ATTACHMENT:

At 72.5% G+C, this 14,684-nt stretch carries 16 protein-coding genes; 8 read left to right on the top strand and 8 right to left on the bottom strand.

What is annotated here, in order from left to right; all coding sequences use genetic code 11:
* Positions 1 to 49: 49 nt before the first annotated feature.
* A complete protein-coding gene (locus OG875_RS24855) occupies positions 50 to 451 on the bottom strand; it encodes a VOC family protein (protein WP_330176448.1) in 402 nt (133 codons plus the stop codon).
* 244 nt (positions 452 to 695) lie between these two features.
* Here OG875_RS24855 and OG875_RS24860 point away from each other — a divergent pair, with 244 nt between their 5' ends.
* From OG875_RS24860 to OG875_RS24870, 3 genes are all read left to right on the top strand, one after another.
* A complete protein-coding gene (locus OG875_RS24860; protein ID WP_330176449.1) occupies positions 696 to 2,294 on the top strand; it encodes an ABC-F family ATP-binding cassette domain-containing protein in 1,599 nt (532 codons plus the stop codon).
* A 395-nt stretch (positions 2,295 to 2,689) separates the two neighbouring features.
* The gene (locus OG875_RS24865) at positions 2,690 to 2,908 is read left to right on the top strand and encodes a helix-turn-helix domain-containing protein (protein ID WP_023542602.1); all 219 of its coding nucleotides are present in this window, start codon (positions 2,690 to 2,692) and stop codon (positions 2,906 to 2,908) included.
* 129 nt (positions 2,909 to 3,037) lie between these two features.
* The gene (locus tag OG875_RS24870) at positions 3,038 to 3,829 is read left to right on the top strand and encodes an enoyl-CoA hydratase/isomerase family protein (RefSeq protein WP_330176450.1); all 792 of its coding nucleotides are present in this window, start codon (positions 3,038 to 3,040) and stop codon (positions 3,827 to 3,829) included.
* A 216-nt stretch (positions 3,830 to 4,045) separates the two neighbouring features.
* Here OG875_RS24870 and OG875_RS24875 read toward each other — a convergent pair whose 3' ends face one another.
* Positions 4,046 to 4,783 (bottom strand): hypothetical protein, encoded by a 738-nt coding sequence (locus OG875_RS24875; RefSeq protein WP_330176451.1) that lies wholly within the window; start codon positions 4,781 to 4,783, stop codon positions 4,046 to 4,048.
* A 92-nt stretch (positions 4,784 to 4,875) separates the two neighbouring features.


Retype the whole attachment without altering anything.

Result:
At 72.5% G+C, this 14,684-nt stretch carries 16 protein-coding genes; 8 read left to right on the top strand and 8 right to left on the bottom strand.

What is annotated here, in order from left to right; all coding sequences use genetic code 11:
* Positions 1 to 49: 49 nt before the first annotated feature.
* A complete protein-coding gene (locus OG875_RS24855) occupies positions 50 to 451 on the bottom strand; it encodes a VOC family protein (protein WP_330176448.1) in 402 nt (133 codons plus the stop codon).
* 244 nt (positions 452 to 695) lie between these two features.
* Here OG875_RS24855 and OG875_RS24860 point away from each other — a divergent pair, with 244 nt between their 5' ends.
* From OG875_RS24860 to OG875_RS24870, 3 genes are all read left to right on the top strand, one after another.
* A complete protein-coding gene (locus OG875_RS24860; protein ID WP_330176449.1) occupies positions 696 to 2,294 on the top strand; it encodes an ABC-F family ATP-binding cassette domain-containing protein in 1,599 nt (532 codons plus the stop codon).
* A 395-nt stretch (positions 2,295 to 2,689) separates the two neighbouring features.
* The gene (locus OG875_RS24865) at positions 2,690 to 2,908 is read left to right on the top strand and encodes a helix-turn-helix domain-containing protein (protein ID WP_023542602.1); all 219 of its coding nucleotides are present in this window, start codon (positions 2,690 to 2,692) and stop codon (positions 2,906 to 2,908) included.
* 129 nt (positions 2,909 to 3,037) lie between these two features.
* The gene (locus tag OG875_RS24870) at positions 3,038 to 3,829 is read left to right on the top strand and encodes an enoyl-CoA hydratase/isomerase family protein (RefSeq protein WP_330176450.1); all 792 of its coding nucleotides are present in this window, start codon (positions 3,038 to 3,040) and stop codon (positions 3,827 to 3,829) included.
* A 216-nt stretch (positions 3,830 to 4,045) separates the two neighbouring features.
* Here OG875_RS24870 and OG875_RS24875 read toward each other — a convergent pair whose 3' ends face one another.
* Positions 4,046 to 4,783 (bottom strand): hypothetical protein, encoded by a 738-nt coding sequence (locus OG875_RS24875; RefSeq protein WP_330176451.1) that lies wholly within the window; start codon positions 4,781 to 4,783, stop codon positions 4,046 to 4,048.
* A 92-nt stretch (positions 4,784 to 4,875) separates the two neighbouring features.